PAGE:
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Mykolayiv Makes a Surprising Turn Toward the West

Hannah Thoburn

Built on a series of spits and peninsulas, the Ukrainian city of Mykolayiv feels surrounded by water. It is here that in 1789, Russian Prince Gregory Potemkin built the shipyards that would repair Russian Empire ships fighting the Ottoman Empire, shipyards that remained of such importance that the city was closed to foreigners for most of the Soviet period.

City politics had never been terribly active or competitive. Local bosses controlled the electoral process and citizens were often in the position of choosing between two evils. In both the 2005 and 2010 elections, the city and the surrounding region voted for now-disgraced former President Viktor Yanukovych.

Given this political history, and with Russian the city’s most common language, when pro-Russian agitators popped up in cities along Ukraine’s old imperial coast in early 2014, many expected Mykolayiv to go the way of Donetsk and Luhansk and join separatist movements. Instead, Mykolayiv joined the hundreds of other Ukrainian cities that toppled their Vladimir Lenin statues.

Of course, the victories of the revolutionary Euromaidan movement have, in many locales, borne little fruit: many Ukrainian cities continue down the same sclerotic, corrupt path. But suddenly, Mykolayiv seems ripe for change.

The city’s mayoral elections this year were expected to go as they always had, with business interests and corrupt local oligarchs pouring as much money as necessary into electing their man. Most assumed the incumbent mayor, Yuriy Granaturov, would easily prevail in the first round of elections on October 25. But he was unexpectedly deposed in the first round by two men in their thirties.

In first place was 34-year old Igor Dyatlov, who took 36 percent of the vote. Dyatlov, the son of a well-known Mykolayiv businessman, had been a member of the regional parliament since age 25. Running under the banner of the Opposition Bloc (which is largely composed of politicians who once belonged to Yanukovych’s Party of Regions), his campaign was widely acknowledged to be funded by the oligarch Vadim Novinskiy.

Dyatlov’s inclusion in the top two was not much of a surprise, but Alexander Senkevich’s was. A 33-year old IT business owner, Senkevich unexpectedly eliminated the incumbent by earning only 408 votes more than Granaturov. It was the first time in Mykolayiv’s history that mayoral elections had progressed to a second round.

Perhaps inspired by the visible changes in neighboring Odesa, the self-proclaimed pro-Western and pro-European parties and activists quickly aligned themselves behind Senkevich. As a member of the young and dynamic Samopomich (Self-Reliance) Party, his survival into the second round signaled to many that Mykolayiv had a chance at good and effective leadership.

With origins in the western Ukrainian city of Lviv, Samopomich has made a name for itself by promising and delivering improved governance in the localities it runs. It was this record, the party’s youth, and its leader, the successful Lviv mayor Andriy Sadoviy, that made some, like Evgeniya Dulko, 26, gravitate towards Samopomich.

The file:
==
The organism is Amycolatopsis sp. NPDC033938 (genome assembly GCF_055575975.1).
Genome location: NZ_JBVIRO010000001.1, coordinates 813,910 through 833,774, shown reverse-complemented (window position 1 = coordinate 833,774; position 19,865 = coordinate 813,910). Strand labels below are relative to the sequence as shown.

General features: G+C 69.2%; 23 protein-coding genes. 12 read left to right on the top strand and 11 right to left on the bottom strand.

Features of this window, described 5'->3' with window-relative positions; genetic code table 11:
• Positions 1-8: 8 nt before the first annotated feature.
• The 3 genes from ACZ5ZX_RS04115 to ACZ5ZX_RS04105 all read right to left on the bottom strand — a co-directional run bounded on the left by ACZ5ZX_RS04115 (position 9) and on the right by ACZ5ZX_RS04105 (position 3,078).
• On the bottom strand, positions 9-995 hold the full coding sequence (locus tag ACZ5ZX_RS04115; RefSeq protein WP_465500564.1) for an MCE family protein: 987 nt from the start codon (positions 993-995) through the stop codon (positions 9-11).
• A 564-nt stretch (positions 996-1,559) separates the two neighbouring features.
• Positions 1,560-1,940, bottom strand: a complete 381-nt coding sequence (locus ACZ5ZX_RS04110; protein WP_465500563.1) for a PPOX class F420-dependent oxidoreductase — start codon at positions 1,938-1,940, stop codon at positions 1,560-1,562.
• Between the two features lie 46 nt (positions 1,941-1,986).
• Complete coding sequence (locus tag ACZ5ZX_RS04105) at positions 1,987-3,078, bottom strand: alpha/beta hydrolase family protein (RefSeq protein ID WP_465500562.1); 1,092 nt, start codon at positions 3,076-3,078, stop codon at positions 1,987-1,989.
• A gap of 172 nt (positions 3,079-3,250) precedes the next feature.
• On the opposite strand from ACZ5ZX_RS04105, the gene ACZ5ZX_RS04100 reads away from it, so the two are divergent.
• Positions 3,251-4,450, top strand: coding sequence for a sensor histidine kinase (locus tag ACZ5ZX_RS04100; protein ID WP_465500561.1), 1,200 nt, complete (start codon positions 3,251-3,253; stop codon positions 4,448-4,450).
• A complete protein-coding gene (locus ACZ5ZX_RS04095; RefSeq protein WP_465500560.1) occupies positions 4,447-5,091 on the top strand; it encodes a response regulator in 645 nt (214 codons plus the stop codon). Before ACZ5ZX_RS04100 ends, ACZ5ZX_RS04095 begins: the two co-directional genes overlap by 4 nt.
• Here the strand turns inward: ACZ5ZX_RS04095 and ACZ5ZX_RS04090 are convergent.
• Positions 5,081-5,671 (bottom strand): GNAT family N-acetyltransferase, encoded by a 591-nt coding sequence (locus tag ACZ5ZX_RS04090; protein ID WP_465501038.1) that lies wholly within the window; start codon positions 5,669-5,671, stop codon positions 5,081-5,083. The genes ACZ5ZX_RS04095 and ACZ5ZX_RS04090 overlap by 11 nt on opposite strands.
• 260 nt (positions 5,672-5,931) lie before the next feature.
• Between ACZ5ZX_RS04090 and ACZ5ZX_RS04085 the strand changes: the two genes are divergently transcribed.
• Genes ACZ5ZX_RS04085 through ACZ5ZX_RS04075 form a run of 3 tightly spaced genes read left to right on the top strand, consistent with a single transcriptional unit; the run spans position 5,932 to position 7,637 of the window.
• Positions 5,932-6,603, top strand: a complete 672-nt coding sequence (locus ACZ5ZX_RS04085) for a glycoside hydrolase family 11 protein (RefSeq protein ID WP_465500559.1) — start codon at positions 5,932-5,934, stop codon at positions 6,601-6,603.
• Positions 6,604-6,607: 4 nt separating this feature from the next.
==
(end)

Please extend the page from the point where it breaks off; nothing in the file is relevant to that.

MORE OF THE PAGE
An active member of Mykolayiv’s cultural community, Dulko runs an NGO called ART Optimists, and was recruited to run for a council seat under the Samopomich banner. Like many Ukrainian young people, it was not Dulko’s “dream to take part in elections.” But, “when I was invited, I decided to try.” Although she lost, she and reportedly 1,600 volunteers from both inside and outside of Mykolayiv campaigned for Senkevich in the second round.

Given Dyatlov’s dubious financial support and high-profile but disliked backers, Senkevich chose to cast the second round not as “a fight between Senkevich and Dyatlov, not between volunteers and bandits, but a fight for [Mykolayiv] between good and evil.” The Senkevich camp made much of the fact that his campaign was run on a shoestring budget, with the help of volunteers, and without many of the resources that Dyatlov’s campaign had.

This grassroots style worked. Senkevich won a major victory, taking nearly 56 percent of the vote. Voter turnout was four percentage points higher than the city had seen just three weeks prior.

Dulko and the rest of Senkevich’s team of volunteers were understandably exultant. Dulko said this contest “was not a choice between two different personalities, it was a choice between a progressive, pro-European future for the city and a pro-Russian, ex-Party of Regions vision of [Mykolayiv].. . . We were lucky at least to have such a choice and it is great that we have made the right decision.”

But despite the campaign’s success, Senkevich will have a hard time making the changes that he and his supporters want. One Mykolayiv English professor, Olga Anikina-Lopakova, told me, “Many of the people who voted for Senkevich voted not for him, but against Dyatlov.” And that reality is reflected in the makeup of the newly-elected city council, where the Opposition Bloc holds nearly half the seats. For a pro-Senkevich coalition in the city council to work, he will need to unite three different political parties with their own internal factions, a daunting task.

Mayor Senkevich has promised to run the city in a transparent manner, putting all official documents online. He’s also pledged to transform Mykolayiv into a Ukrainian Hamburg, or a regional transportation and logistics hub, by taking advantage of its access to the sea and good transport links.

His fellow citizens, jaded by the promises of politicians past, are wary, but remain hopeful that two years after it began, the Euromaidan’s values are beginning to trickle down to the local level.

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